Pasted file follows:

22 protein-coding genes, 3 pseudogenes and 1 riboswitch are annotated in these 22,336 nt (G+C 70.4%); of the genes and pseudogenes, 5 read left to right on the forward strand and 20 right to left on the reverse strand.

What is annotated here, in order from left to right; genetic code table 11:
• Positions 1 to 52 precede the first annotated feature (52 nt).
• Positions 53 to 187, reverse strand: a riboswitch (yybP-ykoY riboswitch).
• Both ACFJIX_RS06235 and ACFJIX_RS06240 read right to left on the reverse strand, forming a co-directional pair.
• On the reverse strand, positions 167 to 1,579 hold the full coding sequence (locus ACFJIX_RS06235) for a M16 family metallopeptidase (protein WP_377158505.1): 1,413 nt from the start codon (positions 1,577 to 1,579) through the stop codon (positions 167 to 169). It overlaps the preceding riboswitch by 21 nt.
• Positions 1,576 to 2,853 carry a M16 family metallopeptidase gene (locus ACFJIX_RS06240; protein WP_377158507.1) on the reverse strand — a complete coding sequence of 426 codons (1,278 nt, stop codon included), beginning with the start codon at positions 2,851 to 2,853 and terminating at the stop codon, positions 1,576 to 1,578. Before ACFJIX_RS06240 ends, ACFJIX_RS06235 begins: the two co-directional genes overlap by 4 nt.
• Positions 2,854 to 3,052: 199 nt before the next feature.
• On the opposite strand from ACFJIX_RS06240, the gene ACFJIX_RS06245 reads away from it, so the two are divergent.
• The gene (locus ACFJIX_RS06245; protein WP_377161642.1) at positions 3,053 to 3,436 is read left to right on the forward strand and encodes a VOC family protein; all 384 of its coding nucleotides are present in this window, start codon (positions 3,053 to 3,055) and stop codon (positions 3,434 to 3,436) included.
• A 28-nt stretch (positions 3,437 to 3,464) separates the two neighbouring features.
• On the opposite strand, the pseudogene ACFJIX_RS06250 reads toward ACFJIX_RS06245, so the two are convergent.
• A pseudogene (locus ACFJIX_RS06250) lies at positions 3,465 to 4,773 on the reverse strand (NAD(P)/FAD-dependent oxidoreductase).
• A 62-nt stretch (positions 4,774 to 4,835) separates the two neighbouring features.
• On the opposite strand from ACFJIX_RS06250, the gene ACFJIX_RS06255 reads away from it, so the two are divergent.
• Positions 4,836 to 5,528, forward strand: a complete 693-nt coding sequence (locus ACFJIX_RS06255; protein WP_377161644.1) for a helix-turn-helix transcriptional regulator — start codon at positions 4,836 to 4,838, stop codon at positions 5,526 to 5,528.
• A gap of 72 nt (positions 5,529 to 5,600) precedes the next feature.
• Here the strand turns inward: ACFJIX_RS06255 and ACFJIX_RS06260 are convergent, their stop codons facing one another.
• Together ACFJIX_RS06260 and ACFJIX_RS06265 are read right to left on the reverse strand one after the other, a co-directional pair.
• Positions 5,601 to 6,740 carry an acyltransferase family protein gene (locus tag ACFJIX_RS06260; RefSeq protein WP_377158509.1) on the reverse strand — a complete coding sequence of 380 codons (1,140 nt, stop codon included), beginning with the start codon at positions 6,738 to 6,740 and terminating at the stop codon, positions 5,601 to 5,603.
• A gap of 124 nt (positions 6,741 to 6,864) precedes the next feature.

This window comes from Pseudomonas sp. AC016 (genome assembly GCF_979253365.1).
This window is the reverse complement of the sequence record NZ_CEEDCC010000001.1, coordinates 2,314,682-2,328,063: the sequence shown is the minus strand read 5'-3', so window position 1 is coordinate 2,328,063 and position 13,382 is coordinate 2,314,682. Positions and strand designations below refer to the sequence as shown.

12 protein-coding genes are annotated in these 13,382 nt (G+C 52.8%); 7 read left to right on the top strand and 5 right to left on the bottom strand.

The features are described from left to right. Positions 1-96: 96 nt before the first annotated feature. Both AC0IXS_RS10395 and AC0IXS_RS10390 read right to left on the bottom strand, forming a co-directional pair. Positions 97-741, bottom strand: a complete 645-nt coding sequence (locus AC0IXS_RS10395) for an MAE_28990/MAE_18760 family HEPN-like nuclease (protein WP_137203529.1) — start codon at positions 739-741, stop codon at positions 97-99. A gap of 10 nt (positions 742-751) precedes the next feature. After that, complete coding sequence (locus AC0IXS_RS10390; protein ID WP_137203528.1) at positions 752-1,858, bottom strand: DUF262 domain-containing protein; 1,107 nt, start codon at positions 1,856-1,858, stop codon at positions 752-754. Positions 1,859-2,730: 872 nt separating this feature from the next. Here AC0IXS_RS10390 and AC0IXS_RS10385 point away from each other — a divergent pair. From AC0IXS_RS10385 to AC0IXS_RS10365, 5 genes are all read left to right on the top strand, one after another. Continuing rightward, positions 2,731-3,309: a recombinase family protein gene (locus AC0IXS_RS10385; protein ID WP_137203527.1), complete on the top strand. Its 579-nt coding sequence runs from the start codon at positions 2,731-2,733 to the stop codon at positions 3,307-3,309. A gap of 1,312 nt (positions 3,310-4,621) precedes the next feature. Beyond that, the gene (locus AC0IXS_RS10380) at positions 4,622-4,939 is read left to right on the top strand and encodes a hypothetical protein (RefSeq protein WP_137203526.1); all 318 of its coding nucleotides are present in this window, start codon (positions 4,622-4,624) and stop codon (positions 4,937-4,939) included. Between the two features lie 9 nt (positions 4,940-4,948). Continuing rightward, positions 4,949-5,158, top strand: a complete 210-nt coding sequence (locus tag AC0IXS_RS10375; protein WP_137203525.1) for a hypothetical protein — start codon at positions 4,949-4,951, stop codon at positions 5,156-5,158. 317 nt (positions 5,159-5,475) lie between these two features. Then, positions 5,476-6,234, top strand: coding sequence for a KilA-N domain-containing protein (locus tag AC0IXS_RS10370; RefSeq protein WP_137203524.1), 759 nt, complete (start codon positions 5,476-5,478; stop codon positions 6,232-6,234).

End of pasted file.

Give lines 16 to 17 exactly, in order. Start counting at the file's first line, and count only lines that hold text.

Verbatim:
• Positions 4,836 to 5,528, forward strand: a complete 693-nt coding sequence (locus ACFJIX_RS06255; protein WP_377161644.1) for a helix-turn-helix transcriptional regulator — start codon at positions 4,836 to 4,838, stop codon at positions 5,526 to 5,528.
• A gap of 72 nt (positions 5,529 to 5,600) precedes the next feature.